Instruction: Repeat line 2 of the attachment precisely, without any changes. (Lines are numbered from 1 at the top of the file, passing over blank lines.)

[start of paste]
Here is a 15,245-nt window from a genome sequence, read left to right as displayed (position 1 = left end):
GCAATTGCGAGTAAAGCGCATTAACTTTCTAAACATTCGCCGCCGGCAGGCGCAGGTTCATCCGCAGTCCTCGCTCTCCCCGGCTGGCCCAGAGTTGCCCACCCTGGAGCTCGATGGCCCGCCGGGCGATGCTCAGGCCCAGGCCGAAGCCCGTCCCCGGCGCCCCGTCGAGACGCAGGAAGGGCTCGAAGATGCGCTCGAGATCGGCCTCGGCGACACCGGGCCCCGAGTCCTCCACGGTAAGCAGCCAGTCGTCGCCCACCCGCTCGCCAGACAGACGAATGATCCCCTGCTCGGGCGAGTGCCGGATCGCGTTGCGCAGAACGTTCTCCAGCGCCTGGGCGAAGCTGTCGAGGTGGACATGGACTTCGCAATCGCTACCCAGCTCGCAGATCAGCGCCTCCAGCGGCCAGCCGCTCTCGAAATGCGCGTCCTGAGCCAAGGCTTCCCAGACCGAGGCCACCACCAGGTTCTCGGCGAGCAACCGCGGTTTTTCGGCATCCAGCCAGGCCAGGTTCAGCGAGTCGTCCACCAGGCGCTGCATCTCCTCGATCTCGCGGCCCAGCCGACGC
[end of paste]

GCAATTGCGAGTAAAGCGCATTAACTTTCTAAACATTCGCCGCCGGCAGGCGCAGGTTCATCCGCAGTCCTCGCTCTCCCCGGCTGGCCCAGAGTTGCCCACCCTGGAGCTCGATGGCCCGCCGGGCGATGCTCAGGCCCAGGCCGAAGCCCGTCCCCGGCGCCCCGTCGAGACGCAGGAAGGGCTCGAAGATGCGCTCGAGATCGGCCTCGGCGACACCGGGCCCCGAGTCCTCCACGGTAAGCAGCCAGTCGTCGCCCACCCGCTCGCCAGACAGACGAATGATCCCCTGCTCGGGCGAGTGCCGGATCGCGTTGCGCAGAACGTTCTCCAGCGCCTGGGCGAAGCTGTCGAGGTGGACATGGACTTCGCAATCGCTACCCAGCTCGCAGATCAGCGCCTCCAGCGGCCAGCCGCTCTCGAAATGCGCGTCCTGAGCCAAGGCTTCCCAGACCGAGGCCACCACCAGGTTCTCGGCGAGCAACCGCGGTTTTTCGGCATCCAGCCAGGCCAGGTTCAGCGAGTCGTCCACCAGGCGCTGCATCTCCTCGATCTCGCGGCCCAGCCGACGC